March 29, 2011

The Problem Isn't With RIAs: Why a Fiduciary Standard for Brokers Makes Sense

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  • Preventing and Dealing with Client Complaints Although the SEC has not provided specific guidance on how client complaints should be handled, a firm’s policies and procedures should provide clear direction how to do so, as neglecting complaints can exacerbate a bad situation.
  • U.S. Securities and Exchange Commission Information This information sheet contains general information about certain provisions of the Investment Advisers Act of 1940 and selected rules under the Adviser’s Act.  It also provides information about the resources available from the SEC to help advisors understand and comply with these laws and rules.

Let me get this straight: Investment advisors currently have a fiduciary duty to their clients, which means they have a legal responsibility to put the interests of their clients first—ahead of their own interests, or the interests of any other party. And most people think that’s pretty cool, including the clients of RIAs, the Obama Administration, SEC Chairman Mary Schapiro—on her good days—and the clients of brokers, most of whom believe (mistakenly) that they already have the benefit of that same duty.  

So the SEC staff comes out with a report on Jan. 21 detailing the various studies that unequivocally show that most clients of brokers think their broker has a duty to act in their best interest, and reiterates that, in fact, under current law, brokers have no such duty (just in case anyone reading the study, such as the Republicans in the House of Representatives, suffer from the same ignorance as do most investors). The SEC staff report then goes on to reasonably recommend that the SEC remedy the investing public’s misperception that they have fiduciary protections when they don’t by granting them those protections.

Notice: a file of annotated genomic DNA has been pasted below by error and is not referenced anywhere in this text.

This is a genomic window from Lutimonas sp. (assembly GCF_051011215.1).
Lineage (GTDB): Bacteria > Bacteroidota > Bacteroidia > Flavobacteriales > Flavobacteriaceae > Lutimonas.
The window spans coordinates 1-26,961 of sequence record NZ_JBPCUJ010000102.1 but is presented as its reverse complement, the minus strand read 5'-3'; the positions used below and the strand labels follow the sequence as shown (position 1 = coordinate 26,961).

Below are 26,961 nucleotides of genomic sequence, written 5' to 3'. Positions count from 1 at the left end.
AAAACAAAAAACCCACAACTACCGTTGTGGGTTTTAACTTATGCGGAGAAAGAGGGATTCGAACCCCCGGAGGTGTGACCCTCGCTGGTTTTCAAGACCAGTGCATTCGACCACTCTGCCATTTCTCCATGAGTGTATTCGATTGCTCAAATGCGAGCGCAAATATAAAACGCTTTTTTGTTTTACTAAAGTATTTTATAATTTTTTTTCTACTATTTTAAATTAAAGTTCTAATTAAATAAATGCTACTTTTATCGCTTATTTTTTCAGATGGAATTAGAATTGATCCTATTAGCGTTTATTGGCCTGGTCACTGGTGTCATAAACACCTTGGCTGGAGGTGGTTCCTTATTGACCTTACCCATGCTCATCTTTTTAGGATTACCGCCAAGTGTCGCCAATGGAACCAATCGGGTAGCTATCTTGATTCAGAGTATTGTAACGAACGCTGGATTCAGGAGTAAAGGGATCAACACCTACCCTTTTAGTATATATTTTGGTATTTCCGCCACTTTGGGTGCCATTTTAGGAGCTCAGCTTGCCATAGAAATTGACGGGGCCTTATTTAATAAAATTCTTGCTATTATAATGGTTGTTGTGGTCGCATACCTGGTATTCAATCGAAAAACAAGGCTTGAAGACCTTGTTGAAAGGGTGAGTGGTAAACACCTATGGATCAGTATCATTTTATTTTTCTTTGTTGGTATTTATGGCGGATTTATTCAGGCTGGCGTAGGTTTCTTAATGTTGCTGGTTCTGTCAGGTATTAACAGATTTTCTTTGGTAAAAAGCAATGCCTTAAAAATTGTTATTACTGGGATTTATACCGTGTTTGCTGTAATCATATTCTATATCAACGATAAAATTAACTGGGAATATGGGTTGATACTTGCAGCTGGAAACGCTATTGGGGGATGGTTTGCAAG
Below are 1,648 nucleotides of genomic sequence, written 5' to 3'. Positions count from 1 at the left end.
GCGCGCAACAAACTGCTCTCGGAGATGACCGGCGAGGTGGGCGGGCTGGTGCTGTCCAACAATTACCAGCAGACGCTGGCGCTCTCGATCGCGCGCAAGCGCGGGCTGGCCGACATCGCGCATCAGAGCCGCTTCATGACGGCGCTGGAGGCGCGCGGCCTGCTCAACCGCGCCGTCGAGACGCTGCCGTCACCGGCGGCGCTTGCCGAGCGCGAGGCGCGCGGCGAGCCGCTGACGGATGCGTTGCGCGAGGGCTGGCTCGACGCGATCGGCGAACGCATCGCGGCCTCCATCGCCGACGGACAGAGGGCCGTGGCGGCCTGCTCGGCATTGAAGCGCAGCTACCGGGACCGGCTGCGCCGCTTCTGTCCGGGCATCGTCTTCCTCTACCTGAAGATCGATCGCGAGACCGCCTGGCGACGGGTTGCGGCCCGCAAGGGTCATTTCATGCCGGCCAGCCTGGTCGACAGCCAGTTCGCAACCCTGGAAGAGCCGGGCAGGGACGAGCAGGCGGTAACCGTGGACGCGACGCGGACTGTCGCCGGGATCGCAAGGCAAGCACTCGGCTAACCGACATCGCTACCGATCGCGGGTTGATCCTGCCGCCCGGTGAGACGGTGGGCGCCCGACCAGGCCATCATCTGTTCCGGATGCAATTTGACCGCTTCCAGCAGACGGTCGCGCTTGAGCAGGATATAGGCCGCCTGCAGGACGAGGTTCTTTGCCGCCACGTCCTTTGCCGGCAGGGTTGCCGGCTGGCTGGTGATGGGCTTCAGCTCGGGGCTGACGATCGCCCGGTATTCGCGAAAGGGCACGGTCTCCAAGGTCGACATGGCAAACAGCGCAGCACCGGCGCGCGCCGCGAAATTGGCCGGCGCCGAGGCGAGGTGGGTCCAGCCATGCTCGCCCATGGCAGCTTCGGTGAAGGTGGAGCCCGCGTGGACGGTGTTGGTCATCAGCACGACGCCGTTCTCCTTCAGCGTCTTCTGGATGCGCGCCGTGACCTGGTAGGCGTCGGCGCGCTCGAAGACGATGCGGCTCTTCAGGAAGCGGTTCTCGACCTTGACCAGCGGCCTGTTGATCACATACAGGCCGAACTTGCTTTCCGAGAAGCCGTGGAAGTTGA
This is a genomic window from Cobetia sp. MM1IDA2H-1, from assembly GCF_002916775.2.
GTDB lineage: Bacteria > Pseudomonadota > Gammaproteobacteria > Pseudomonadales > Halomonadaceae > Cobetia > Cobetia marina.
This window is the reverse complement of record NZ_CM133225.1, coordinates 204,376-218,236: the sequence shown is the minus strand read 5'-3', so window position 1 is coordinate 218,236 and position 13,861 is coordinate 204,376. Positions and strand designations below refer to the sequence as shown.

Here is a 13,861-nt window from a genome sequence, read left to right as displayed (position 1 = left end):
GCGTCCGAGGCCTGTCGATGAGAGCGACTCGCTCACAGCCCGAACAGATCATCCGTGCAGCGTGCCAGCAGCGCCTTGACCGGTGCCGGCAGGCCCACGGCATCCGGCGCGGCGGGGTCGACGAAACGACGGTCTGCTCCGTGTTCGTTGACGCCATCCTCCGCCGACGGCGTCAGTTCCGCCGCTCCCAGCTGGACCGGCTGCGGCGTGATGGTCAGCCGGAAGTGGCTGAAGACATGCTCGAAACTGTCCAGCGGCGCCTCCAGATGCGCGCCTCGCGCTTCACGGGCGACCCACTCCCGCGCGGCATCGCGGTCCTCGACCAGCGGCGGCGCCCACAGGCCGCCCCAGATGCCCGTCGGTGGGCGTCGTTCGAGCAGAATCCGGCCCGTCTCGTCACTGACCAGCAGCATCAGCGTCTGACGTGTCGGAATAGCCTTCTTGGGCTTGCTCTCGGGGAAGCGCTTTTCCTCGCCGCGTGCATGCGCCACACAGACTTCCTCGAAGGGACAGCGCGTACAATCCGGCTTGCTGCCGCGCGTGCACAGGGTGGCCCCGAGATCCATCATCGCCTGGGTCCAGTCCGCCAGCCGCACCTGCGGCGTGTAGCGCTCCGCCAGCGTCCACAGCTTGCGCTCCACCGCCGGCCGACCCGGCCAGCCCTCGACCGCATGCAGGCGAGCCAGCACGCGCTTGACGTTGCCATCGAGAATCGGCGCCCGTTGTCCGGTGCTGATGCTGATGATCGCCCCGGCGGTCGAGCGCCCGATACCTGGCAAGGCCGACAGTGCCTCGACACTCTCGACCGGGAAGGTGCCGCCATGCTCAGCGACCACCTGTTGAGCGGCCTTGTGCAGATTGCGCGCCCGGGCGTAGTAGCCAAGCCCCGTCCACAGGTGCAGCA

Now, here’s the good part: Both the SEC and the House Republicans (who are reviewing the SEC’s report and its recommendations) coincidentally focus on how the regulation of RIAs can be increased to be more like the current regulation of brokers—exploring just how increased RIA regulation might be achieved and what the cost/benefit trade off of such regulations might look like. You just can’t make this stuff up.

Forgive me if I belabor the obvious, but on the off chance someone who doesn’t see the irony here might read this (say, someone in the SEC or Congress): THE PROBLEM ISN’T WITH RIAs. See, if the problem were with RIAs, we’d be trying to change the laws governing RIAs to be more like the laws governing brokers. But we’re not: we’re trying to require brokers’ behavior to be more like RIAs. Why? Because RIAs act in the best

 

interest of their clients, as required by law: Specifically, the Investment Advisers Act of 1940. Brokers, in contrast, are specifically exempted from that law (by the aptly named “broker exemption”). So, brokers legally are not required to act in the best interests of their clients, and are therefore free to act in the best the interest of their firm or in their own interest.

Some folks, present company included, think this is an indefensibly dumb idea, and that if retail investors fully understood it, they would think so, too.  So we, the Obama Administration, the Congress who passed Sec. 913 of the Dodd-Frank Act, the investing public who understands the situation, and the media who are beginning to get it, all think it would be a pretty neat idea if brokers were required to act more like investment advisors—not the other way around.

If FINRA-type regulations were sufficiently protecting consumers, we wouldn’t be having this discussion. So, maybe we should drop the RIA regulation debate, and simply apply a fiduciary standard to brokers. I’m guessing that faced with investor lawsuits for breach of a fiduciary duty, broker behavior would rather quickly start to mirror that of RIAs. Problem solved. 

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